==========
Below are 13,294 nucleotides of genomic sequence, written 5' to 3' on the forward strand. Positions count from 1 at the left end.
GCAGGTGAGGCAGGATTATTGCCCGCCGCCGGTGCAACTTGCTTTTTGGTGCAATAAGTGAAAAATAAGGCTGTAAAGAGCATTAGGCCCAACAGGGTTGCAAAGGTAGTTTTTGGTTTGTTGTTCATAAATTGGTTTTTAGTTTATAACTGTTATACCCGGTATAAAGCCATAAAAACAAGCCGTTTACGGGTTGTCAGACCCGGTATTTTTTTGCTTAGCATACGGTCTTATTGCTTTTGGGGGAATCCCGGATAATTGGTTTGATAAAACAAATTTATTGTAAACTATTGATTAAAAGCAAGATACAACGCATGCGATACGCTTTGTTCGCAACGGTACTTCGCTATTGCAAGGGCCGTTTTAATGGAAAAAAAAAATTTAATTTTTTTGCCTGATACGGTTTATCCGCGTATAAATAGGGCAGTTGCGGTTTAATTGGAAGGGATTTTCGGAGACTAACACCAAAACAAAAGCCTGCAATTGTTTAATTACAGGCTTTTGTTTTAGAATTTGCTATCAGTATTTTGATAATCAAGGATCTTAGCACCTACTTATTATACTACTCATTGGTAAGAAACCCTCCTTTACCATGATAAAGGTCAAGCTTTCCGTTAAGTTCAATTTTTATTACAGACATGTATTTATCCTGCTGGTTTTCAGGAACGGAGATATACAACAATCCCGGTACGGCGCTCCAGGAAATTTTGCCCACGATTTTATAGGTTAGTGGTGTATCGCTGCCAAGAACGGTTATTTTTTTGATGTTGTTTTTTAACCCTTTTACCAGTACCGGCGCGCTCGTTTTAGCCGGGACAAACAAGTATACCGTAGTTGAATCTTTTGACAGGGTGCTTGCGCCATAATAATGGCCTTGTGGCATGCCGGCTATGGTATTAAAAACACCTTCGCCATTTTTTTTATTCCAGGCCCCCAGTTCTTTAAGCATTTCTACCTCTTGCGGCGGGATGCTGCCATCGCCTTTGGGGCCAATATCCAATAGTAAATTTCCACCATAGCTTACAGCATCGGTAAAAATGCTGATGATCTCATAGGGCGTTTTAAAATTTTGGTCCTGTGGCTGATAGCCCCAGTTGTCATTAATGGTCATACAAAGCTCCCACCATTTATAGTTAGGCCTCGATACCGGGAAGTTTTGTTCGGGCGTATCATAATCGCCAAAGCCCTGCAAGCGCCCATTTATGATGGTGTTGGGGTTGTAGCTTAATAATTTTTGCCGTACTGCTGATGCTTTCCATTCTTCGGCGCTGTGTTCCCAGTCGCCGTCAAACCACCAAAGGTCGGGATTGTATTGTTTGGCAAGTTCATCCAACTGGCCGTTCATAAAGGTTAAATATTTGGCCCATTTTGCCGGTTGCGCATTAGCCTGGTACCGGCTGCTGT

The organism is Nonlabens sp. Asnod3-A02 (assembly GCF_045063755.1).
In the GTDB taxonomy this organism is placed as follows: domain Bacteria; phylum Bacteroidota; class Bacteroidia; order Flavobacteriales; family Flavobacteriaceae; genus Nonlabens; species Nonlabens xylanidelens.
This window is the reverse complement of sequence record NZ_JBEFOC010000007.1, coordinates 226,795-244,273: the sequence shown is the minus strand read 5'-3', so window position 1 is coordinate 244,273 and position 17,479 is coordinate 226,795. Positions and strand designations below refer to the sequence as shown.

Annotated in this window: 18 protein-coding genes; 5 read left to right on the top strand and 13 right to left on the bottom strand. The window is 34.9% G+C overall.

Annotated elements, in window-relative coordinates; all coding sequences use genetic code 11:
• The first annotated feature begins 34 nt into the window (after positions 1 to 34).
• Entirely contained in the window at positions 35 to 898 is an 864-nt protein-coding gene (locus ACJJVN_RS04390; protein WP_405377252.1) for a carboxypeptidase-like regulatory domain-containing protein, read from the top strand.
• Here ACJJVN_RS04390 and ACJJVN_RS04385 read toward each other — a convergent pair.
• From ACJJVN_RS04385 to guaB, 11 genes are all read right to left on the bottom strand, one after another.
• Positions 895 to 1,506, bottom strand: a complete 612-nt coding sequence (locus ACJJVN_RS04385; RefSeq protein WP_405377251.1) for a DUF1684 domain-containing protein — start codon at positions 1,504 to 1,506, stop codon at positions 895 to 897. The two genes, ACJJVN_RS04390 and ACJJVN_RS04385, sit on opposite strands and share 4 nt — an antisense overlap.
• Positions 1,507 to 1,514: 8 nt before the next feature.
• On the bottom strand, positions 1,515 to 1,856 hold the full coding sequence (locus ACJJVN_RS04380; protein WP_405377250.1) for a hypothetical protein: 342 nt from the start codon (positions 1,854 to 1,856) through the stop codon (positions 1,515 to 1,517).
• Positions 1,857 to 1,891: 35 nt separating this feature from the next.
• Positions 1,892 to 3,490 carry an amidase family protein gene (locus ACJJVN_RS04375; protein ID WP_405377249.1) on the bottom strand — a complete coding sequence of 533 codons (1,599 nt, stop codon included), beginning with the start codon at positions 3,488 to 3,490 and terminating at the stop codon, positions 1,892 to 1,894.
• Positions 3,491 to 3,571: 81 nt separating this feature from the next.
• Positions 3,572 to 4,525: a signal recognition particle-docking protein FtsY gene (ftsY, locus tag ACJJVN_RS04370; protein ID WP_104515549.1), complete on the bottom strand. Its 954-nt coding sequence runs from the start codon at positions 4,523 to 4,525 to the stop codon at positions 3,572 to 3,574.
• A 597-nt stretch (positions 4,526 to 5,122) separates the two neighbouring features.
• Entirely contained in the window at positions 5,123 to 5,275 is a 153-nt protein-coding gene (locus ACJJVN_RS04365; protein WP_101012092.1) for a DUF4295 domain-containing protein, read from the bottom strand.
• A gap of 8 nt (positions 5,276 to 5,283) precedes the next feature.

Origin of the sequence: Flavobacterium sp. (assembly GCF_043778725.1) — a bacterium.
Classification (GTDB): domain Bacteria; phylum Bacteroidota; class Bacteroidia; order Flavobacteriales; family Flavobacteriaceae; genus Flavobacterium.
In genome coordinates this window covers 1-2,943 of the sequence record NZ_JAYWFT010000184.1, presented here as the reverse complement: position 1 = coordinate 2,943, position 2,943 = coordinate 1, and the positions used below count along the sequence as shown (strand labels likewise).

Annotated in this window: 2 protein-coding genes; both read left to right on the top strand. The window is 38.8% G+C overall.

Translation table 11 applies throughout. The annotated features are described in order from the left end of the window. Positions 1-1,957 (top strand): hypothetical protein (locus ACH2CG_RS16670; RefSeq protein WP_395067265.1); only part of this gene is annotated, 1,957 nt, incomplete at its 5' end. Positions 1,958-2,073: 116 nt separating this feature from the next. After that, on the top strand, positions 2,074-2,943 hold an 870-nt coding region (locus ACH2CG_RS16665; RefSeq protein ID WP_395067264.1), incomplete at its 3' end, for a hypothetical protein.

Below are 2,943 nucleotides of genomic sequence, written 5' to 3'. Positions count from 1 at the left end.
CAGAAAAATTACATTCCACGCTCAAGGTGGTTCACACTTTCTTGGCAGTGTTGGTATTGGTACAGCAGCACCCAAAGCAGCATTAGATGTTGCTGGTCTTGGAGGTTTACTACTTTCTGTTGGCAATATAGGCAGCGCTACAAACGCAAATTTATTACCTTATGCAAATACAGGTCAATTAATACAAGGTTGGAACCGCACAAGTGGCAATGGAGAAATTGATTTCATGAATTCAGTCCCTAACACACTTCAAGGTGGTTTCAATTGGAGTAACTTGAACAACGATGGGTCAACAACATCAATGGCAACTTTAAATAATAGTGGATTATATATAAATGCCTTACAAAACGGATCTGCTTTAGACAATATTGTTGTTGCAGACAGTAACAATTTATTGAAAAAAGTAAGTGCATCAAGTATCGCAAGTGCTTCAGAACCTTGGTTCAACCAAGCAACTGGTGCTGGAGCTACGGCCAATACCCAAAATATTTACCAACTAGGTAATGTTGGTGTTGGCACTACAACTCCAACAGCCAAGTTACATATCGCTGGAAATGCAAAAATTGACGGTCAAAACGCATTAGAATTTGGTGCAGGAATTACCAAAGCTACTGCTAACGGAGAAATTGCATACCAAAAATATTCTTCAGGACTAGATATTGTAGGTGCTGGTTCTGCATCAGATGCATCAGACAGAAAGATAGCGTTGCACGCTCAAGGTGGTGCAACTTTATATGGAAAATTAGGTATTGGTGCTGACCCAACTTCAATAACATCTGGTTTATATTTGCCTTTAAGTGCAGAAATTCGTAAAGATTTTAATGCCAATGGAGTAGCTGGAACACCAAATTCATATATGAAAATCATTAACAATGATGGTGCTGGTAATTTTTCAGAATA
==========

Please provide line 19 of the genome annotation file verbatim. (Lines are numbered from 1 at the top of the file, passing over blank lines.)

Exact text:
• A 597-nt stretch (positions 4,526 to 5,122) separates the two neighbouring features.